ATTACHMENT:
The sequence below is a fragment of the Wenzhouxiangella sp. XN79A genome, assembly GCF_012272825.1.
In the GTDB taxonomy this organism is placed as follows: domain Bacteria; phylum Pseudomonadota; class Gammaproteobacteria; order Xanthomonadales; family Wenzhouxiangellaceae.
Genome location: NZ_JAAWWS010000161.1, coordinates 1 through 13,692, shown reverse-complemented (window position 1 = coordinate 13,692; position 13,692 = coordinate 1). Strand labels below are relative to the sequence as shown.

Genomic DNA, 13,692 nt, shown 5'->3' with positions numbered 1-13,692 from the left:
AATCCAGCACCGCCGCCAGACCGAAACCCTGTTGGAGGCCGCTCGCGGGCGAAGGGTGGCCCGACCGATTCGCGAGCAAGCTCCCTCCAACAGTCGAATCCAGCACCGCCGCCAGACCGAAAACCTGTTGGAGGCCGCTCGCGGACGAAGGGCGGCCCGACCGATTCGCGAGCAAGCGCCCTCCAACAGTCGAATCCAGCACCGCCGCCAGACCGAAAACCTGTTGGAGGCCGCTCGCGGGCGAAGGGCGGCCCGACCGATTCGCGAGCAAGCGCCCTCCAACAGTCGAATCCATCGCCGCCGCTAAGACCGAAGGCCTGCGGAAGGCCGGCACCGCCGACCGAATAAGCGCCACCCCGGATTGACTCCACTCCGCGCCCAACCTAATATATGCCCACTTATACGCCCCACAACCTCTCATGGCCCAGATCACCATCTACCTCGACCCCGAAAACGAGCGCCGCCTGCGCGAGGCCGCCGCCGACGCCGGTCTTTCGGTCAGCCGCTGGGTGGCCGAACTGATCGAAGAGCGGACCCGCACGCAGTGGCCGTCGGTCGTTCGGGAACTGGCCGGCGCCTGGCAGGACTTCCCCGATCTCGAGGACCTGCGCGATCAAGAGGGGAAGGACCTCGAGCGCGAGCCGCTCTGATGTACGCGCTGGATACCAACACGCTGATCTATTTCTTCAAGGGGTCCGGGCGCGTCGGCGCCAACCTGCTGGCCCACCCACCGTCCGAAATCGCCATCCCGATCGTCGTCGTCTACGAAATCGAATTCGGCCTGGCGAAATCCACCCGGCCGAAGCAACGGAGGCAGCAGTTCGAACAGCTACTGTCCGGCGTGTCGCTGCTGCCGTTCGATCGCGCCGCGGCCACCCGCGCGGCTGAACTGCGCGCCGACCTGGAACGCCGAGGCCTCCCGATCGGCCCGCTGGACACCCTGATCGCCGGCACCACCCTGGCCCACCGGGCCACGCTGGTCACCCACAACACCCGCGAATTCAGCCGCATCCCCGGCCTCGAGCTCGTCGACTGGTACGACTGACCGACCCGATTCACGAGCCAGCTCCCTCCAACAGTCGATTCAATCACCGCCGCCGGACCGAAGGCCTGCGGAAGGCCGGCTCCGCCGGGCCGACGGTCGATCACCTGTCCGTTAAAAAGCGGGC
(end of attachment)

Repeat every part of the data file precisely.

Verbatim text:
The sequence below is a fragment of the Wenzhouxiangella sp. XN79A genome, assembly GCF_012272825.1.
In the GTDB taxonomy this organism is placed as follows: domain Bacteria; phylum Pseudomonadota; class Gammaproteobacteria; order Xanthomonadales; family Wenzhouxiangellaceae.
Genome location: NZ_JAAWWS010000161.1, coordinates 1 through 13,692, shown reverse-complemented (window position 1 = coordinate 13,692; position 13,692 = coordinate 1). Strand labels below are relative to the sequence as shown.

Genomic DNA, 13,692 nt, shown 5'->3' with positions numbered 1-13,692 from the left:
AATCCAGCACCGCCGCCAGACCGAAACCCTGTTGGAGGCCGCTCGCGGGCGAAGGGTGGCCCGACCGATTCGCGAGCAAGCTCCCTCCAACAGTCGAATCCAGCACCGCCGCCAGACCGAAAACCTGTTGGAGGCCGCTCGCGGACGAAGGGCGGCCCGACCGATTCGCGAGCAAGCGCCCTCCAACAGTCGAATCCAGCACCGCCGCCAGACCGAAAACCTGTTGGAGGCCGCTCGCGGGCGAAGGGCGGCCCGACCGATTCGCGAGCAAGCGCCCTCCAACAGTCGAATCCATCGCCGCCGCTAAGACCGAAGGCCTGCGGAAGGCCGGCACCGCCGACCGAATAAGCGCCACCCCGGATTGACTCCACTCCGCGCCCAACCTAATATATGCCCACTTATACGCCCCACAACCTCTCATGGCCCAGATCACCATCTACCTCGACCCCGAAAACGAGCGCCGCCTGCGCGAGGCCGCCGCCGACGCCGGTCTTTCGGTCAGCCGCTGGGTGGCCGAACTGATCGAAGAGCGGACCCGCACGCAGTGGCCGTCGGTCGTTCGGGAACTGGCCGGCGCCTGGCAGGACTTCCCCGATCTCGAGGACCTGCGCGATCAAGAGGGGAAGGACCTCGAGCGCGAGCCGCTCTGATGTACGCGCTGGATACCAACACGCTGATCTATTTCTTCAAGGGGTCCGGGCGCGTCGGCGCCAACCTGCTGGCCCACCCACCGTCCGAAATCGCCATCCCGATCGTCGTCGTCTACGAAATCGAATTCGGCCTGGCGAAATCCACCCGGCCGAAGCAACGGAGGCAGCAGTTCGAACAGCTACTGTCCGGCGTGTCGCTGCTGCCGTTCGATCGCGCCGCGGCCACCCGCGCGGCTGAACTGCGCGCCGACCTGGAACGCCGAGGCCTCCCGATCGGCCCGCTGGACACCCTGATCGCCGGCACCACCCTGGCCCACCGGGCCACGCTGGTCACCCACAACACCCGCGAATTCAGCCGCATCCCCGGCCTCGAGCTCGTCGACTGGTACGACTGACCGACCCGATTCACGAGCCAGCTCCCTCCAACAGTCGATTCAATCACCGCCGCCGGACCGAAGGCCTGCGGAAGGCCGGCTCCGCCGGGCCGACGGTCGATCACCTGTCCGTTAAAAAGCGGGC